Clearly, the emphasis is not to accommodate book challenges. Generally, that is a good thing. However, when dealing with obscene, sexually explicit materials that are geared toward minors, this is highly problematic.
Also, what the ALA and your local library means by “censorship” or “book banning” is not in line with common usage. Currently, the political atmosphere at many public libraries is to provide minors not only access to pornographic materials, but to provide them through a twisted application of the First Amendment.
The argument is that by restricting children’s access to these materials, all library patrons are thereby harmed through “censorship” and “book banning.” Additionally, political activists argue that sexually explicit books have literary value and are not pornographic. Organizations like the ALA have many resources to aid libraries in fending off book challenges, as well as to promote ideologies such as the LGBTQAI+ that target children as young as toddlers. Here are a few:
Public Libraries Online: Challenged Materials Policy (from the ALA)
It isn’t difficult to notice that the ALA spearheads the vast majority of political activism that has infected state and local libraries, including those in Missouri. If your library and its staff are members, individually or collectively, of the ALA, then you can be fairly certain that its policies are in lockstep with an organization whose incoming president is a Marxist, and whose politics informs the direction of this non-governmental entity. More on the ALA later.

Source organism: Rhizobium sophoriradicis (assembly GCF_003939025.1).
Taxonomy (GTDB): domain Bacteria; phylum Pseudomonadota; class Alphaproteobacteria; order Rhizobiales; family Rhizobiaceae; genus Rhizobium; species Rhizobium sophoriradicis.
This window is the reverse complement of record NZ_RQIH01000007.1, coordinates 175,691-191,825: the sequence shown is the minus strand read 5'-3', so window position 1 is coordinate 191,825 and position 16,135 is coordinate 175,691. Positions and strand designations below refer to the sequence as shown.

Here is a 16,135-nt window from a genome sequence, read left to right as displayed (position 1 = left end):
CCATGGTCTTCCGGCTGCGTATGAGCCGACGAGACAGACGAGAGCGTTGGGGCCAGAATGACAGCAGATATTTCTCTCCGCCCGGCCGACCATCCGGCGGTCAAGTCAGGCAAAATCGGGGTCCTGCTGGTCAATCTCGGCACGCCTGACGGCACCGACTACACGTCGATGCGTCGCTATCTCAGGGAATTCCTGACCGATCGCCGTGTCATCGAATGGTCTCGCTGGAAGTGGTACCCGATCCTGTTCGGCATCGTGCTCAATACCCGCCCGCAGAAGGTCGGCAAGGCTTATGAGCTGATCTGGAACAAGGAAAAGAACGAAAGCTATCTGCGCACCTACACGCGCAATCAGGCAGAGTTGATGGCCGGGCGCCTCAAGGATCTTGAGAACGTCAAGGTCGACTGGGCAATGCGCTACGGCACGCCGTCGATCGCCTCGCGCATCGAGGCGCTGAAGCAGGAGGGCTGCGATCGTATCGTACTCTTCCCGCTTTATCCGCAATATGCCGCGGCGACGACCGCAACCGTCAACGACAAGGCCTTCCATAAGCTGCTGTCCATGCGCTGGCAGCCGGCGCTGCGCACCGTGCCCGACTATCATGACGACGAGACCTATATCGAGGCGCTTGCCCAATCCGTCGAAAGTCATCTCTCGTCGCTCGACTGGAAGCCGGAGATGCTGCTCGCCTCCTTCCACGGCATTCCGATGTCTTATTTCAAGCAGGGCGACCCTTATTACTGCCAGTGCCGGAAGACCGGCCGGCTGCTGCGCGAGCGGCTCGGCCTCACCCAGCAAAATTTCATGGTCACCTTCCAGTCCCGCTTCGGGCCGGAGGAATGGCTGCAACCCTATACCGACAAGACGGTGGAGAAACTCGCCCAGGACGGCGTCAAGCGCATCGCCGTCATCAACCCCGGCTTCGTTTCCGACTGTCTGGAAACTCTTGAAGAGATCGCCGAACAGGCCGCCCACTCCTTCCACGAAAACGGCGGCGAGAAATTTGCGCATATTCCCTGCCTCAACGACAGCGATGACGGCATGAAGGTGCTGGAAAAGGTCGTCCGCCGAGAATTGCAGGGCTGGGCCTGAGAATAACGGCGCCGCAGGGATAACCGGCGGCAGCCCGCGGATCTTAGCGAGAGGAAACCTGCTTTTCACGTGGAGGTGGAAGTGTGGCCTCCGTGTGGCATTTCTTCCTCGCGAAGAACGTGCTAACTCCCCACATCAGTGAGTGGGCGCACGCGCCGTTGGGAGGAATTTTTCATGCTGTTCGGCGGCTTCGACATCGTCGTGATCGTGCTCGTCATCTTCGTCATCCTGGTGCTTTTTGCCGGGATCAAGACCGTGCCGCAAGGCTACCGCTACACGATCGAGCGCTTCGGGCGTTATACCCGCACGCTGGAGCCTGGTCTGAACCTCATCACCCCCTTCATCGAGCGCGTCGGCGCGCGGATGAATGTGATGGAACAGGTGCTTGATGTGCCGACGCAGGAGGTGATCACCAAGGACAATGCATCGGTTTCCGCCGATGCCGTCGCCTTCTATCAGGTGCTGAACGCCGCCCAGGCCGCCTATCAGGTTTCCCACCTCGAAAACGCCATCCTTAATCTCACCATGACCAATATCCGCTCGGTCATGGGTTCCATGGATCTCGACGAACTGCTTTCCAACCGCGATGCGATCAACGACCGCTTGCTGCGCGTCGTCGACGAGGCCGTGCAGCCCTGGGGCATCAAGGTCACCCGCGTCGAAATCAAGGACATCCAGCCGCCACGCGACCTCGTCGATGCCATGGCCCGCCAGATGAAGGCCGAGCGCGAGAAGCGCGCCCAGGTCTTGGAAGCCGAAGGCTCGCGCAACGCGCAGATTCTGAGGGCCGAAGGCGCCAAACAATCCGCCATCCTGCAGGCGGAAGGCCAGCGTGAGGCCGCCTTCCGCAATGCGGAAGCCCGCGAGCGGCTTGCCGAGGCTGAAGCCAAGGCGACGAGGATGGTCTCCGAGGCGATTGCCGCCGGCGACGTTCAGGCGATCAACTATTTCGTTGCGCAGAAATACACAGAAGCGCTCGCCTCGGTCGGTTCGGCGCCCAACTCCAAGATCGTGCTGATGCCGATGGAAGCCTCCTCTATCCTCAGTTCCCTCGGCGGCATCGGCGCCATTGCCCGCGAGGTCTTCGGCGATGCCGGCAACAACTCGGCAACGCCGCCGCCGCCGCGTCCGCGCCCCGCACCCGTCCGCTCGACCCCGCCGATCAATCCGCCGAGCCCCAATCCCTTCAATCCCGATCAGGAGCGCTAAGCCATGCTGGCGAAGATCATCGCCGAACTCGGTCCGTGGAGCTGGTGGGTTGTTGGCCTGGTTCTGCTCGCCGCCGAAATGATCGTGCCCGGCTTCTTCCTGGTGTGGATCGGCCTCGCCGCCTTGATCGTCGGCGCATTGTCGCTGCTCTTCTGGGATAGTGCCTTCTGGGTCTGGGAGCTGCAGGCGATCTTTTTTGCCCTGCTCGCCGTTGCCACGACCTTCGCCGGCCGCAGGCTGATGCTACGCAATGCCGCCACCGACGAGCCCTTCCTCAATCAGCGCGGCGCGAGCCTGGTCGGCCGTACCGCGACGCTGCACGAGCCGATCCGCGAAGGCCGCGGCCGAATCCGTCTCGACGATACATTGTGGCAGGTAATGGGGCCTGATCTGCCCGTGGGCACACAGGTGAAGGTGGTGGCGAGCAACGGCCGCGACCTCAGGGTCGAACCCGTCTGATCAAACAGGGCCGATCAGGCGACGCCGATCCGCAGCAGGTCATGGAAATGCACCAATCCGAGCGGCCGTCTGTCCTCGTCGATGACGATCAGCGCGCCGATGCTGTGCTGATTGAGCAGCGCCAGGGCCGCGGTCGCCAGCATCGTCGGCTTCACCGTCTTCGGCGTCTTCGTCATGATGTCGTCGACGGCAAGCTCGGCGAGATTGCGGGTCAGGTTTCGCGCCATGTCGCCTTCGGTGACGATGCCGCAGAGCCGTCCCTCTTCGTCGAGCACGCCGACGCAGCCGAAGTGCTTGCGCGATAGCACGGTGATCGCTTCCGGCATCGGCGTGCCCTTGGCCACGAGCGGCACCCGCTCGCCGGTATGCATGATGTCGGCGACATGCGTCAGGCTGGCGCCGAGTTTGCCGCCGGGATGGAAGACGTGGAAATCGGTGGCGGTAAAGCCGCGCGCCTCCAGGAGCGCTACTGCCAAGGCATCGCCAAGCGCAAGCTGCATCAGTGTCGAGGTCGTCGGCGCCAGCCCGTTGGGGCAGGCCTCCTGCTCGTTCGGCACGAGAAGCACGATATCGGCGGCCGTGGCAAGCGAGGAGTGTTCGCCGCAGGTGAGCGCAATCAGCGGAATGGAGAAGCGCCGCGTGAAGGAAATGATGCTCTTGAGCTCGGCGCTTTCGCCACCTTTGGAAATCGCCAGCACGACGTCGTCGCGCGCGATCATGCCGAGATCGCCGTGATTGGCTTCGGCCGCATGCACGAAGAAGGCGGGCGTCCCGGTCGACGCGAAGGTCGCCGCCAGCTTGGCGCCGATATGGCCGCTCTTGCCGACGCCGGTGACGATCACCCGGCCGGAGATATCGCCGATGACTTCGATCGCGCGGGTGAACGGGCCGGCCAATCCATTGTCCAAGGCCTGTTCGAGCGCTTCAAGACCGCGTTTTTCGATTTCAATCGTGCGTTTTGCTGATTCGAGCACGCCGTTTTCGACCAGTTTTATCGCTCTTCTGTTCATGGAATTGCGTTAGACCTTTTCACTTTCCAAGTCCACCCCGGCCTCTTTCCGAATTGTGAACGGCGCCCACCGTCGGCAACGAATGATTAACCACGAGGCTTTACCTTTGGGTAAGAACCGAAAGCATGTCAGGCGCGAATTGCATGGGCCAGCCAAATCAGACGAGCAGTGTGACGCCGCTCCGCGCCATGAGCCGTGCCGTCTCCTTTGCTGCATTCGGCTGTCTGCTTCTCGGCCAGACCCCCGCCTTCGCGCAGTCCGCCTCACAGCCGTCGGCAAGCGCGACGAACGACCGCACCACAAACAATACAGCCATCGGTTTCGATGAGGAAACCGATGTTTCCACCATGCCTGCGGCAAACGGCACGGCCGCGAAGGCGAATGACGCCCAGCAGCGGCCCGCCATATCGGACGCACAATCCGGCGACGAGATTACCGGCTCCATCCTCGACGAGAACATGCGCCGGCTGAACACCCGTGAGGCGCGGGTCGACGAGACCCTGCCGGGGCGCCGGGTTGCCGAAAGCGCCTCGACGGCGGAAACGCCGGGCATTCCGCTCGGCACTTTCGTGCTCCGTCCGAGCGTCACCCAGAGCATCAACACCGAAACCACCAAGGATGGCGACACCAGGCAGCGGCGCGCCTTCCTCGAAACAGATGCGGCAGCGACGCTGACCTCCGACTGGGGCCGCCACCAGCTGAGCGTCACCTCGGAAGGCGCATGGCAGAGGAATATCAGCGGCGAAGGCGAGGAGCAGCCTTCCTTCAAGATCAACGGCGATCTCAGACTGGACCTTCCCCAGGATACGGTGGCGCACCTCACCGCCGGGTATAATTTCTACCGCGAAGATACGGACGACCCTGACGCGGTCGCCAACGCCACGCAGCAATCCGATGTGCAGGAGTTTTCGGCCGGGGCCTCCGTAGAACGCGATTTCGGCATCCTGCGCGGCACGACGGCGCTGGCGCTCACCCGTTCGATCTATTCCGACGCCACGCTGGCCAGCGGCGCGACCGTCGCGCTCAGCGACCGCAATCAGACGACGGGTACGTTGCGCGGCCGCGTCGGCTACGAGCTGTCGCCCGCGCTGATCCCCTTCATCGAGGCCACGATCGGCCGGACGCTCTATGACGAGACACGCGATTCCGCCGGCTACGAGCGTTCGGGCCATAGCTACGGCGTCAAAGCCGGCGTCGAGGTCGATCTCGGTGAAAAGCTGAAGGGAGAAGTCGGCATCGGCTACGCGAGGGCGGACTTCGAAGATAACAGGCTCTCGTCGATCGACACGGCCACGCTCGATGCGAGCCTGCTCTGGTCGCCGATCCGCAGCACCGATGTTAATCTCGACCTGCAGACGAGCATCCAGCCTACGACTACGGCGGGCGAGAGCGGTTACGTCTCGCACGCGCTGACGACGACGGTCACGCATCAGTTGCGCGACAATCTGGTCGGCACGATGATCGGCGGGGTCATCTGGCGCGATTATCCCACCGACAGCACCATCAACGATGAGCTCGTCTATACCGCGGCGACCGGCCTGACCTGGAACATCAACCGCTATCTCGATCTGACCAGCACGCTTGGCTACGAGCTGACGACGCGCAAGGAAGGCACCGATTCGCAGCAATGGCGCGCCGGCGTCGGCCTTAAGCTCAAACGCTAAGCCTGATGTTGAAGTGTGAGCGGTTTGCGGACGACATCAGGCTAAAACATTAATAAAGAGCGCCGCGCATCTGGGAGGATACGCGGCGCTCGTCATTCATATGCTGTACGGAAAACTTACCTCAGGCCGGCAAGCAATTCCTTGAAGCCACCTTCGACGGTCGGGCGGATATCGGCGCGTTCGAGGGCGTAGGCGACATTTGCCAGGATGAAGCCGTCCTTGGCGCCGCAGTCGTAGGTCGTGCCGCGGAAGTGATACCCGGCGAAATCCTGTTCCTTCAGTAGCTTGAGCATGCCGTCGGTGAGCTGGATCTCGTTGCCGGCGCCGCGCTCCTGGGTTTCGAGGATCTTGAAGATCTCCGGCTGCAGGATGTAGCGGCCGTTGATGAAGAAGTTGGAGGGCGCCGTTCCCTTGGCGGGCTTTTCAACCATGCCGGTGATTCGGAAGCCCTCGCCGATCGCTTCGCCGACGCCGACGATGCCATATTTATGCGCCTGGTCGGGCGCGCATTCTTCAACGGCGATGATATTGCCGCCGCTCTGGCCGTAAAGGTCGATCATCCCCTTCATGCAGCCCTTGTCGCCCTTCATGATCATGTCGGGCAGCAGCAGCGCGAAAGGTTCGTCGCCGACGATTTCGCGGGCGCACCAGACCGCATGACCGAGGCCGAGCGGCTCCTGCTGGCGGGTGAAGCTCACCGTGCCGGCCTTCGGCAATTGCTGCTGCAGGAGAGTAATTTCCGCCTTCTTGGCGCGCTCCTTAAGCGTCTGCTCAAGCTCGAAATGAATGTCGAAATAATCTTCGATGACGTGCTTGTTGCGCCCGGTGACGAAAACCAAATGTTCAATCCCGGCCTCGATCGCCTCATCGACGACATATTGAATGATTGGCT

On the legislative front, Missouri State Sen. Rick Brattin sponsored SB775, which makes it a crime to give children access to pornographic and/or sexually explicit materials. Public schools are also barred from providing minor students access to such materials. Additionally, a bill may be introduced in 2024 to make library board of trustees an elected position. If passed, it will go a long way toward returning local control of their libraries to taxpaying citizens.
In the meantime, it is worthwhile to put libraries on notice that providing inappropriate materials to minors is not acceptable. Challenging pornographic books in your local library’s children’s section will begin the process of rooting out materials that could harm the innocence of children, and will put a stop to an indoctrination agenda that seeks to capture them at ever younger ages.
Following the established rules to contest objectionable materials is an important step in being ultimately successful. It may someday show a court of law that citizens acted in a deliberate, thoughtful, and rules-based way to seek remedy for the moral crime of giving our most vulnerable citizens access to pornography.
Become familiar with your library’s policy manual. Download and print out copies of your library’s book challenge form. Share with like-minded folks and challenge a book or two. Go here for a review of many objectionable library books. Make sure you are familiar with the book(s) and can describe exactly why children should not be able to access it. If needed, request a reconsideration at the library board of trustees level. Take notes!